The U.S. Equal Employment Opportunity Commission (“EEOC”) recently filed two noteworthy lawsuits--the first of their kind to be filed by the Commission, alleging sex discrimination against transgender individuals in violation of Title VII of the Civil Rights Act of 1964 (“Title VII”).  While many states and municipalities (including Philadelphia, New Jersey and New York) have laws that protect LGBT classifications from discrimination, the federal law has not historically been interpreted to do so.

In EEOC v. R.G. & G.R. Harris Funeral Homes, Inc., the EEOC alleges that the defendant, a Detroit funeral home, discriminated against a funeral director/embalmer based on her sex in violation of federal law by firing her because she is transgender, because she was transitioning from male to female, and/or because she did not conform to the employer’s gender-based expectations, preferences, or stereotypes. According to the allegations in the case, which was brought in the Eastern District of Michigan, the funeral director/embalmer had been adequately performing the duties of the position since she was hired by the defendant in October 2007.  In 2013, she gave her employer a letter explaining she was undergoing a gender transition from male to female, and would soon start dressing in appropriate women’s business attire at work, consistent with her gender identity as a woman.  Two weeks later, defendant fired her, telling her that what she was “proposing to do” was unacceptable. This alleged behavior would violate Title VII, which prohibits sex discrimination, including that based on gender stereotyping.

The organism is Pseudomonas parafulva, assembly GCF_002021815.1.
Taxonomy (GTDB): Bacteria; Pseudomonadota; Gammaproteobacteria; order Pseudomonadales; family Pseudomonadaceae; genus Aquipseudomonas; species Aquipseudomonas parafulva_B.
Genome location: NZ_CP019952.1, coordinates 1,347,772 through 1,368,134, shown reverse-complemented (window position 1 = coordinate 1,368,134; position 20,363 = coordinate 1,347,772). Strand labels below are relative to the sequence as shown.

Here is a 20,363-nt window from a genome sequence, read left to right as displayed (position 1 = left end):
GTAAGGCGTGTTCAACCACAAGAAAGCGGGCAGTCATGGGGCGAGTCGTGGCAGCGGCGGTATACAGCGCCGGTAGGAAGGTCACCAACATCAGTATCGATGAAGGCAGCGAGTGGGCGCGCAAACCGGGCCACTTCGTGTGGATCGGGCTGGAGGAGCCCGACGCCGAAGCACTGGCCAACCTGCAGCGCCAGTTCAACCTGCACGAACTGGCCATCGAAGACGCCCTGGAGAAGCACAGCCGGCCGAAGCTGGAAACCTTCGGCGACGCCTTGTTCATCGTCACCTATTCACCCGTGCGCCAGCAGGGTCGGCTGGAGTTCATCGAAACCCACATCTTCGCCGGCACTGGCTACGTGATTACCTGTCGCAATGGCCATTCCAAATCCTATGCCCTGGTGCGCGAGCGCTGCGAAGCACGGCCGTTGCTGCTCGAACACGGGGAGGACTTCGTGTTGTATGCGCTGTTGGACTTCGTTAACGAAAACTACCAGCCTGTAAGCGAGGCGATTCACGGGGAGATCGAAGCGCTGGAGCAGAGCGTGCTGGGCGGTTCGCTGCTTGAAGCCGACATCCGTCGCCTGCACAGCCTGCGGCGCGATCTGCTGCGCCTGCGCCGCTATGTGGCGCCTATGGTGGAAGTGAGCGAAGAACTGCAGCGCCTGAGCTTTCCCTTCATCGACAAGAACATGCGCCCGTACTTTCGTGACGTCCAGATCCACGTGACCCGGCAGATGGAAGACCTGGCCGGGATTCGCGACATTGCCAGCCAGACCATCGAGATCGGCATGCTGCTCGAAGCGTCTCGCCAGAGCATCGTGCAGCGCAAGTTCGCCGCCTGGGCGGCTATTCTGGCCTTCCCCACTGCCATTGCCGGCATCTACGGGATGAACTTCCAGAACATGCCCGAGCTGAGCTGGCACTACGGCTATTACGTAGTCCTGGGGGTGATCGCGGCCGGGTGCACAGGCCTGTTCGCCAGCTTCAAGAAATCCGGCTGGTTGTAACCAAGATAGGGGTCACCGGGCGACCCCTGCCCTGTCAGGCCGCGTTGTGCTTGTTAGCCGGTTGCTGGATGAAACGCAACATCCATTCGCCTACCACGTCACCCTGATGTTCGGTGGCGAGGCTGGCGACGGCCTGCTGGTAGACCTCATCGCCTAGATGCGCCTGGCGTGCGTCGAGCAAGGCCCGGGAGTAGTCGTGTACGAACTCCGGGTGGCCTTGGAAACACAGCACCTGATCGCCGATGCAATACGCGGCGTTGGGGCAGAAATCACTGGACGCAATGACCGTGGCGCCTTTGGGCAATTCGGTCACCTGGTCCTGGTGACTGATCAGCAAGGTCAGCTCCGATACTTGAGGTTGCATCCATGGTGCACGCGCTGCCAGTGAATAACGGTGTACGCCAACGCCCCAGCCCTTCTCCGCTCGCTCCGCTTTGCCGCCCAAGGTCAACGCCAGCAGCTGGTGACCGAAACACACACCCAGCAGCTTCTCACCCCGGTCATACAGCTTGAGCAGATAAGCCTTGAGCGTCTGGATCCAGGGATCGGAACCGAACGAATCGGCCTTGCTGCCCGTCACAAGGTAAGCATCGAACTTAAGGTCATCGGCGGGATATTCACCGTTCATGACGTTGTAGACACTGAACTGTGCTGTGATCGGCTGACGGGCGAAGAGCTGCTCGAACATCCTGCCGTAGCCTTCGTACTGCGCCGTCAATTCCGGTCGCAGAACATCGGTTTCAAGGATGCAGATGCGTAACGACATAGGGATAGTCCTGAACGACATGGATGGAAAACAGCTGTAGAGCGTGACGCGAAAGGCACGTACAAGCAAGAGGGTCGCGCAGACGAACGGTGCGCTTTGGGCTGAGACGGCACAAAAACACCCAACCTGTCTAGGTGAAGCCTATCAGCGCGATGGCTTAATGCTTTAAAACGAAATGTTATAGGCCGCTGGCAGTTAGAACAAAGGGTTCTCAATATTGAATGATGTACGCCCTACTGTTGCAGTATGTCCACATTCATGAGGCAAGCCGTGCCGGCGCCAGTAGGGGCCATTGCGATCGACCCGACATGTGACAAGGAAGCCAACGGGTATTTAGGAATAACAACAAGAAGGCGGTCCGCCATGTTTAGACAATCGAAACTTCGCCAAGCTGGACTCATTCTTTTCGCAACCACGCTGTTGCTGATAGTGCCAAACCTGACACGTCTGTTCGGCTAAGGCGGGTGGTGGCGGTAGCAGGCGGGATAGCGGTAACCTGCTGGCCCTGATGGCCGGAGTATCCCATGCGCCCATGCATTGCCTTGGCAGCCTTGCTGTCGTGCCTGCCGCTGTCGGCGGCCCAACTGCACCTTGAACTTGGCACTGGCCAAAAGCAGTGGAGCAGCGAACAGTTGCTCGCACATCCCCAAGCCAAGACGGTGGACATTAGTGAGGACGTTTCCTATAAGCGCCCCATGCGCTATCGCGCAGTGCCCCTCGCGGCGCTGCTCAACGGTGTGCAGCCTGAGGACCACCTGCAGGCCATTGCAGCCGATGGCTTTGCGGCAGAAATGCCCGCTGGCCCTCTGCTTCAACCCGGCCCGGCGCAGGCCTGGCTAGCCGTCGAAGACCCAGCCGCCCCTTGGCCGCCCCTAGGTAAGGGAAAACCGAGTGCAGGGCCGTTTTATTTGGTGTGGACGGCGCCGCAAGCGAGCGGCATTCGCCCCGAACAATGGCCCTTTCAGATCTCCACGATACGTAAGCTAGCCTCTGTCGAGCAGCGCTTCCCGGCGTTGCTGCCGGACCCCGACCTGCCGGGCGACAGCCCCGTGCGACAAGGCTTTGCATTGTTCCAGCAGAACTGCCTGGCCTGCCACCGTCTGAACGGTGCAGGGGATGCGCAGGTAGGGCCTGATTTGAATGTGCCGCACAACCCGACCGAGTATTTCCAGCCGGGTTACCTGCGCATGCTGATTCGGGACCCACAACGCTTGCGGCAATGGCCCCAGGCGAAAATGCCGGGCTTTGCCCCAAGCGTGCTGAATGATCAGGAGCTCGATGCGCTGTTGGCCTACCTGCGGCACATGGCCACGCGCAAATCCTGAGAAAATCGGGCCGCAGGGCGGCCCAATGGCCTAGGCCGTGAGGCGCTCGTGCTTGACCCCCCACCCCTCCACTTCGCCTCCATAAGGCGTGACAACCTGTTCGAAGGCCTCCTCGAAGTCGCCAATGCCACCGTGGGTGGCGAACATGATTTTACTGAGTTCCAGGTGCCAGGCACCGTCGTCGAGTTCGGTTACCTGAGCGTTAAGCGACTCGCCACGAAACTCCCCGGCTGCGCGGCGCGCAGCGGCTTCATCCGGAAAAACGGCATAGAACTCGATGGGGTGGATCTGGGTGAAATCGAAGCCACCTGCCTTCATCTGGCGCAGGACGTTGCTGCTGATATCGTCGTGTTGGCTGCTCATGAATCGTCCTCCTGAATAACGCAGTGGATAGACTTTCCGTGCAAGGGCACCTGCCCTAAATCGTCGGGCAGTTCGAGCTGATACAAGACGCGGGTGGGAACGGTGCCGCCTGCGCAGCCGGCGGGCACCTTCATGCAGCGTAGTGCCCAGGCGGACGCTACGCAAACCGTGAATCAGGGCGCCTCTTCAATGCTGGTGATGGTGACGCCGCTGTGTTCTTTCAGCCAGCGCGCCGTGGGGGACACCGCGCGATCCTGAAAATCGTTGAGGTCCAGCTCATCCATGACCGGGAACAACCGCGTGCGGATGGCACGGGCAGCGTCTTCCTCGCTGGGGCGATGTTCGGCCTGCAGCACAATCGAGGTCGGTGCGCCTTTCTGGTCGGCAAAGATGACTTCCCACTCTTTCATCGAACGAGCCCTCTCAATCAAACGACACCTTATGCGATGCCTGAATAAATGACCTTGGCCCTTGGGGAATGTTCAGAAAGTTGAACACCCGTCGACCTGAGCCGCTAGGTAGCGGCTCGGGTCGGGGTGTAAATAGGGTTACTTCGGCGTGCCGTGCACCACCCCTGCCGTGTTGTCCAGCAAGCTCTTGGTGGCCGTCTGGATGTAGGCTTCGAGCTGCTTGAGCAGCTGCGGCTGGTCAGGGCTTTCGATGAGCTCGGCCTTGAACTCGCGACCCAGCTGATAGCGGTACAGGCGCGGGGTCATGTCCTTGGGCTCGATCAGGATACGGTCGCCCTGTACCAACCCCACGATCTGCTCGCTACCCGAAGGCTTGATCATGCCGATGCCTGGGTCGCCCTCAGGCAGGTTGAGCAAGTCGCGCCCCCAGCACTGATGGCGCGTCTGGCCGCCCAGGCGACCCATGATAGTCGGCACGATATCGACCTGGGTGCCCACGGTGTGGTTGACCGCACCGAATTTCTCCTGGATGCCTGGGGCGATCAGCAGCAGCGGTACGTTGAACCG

In EEOC v. Lakeland Eye Clinic, initiated in the Middle District of Florida, the EEOC alleges the defendant clinic violated Title VII by firing an employee because she is transgender and did not conform to the employer’s gender-based expectations, preferences, or stereotypes.  According to the allegations, the employee, hired in 2010 when she presented as a man, was performing her duties satisfactorily throughout her employment; however, when she informed them she was transgender and intended to start presenting as a woman, the clinic fired her.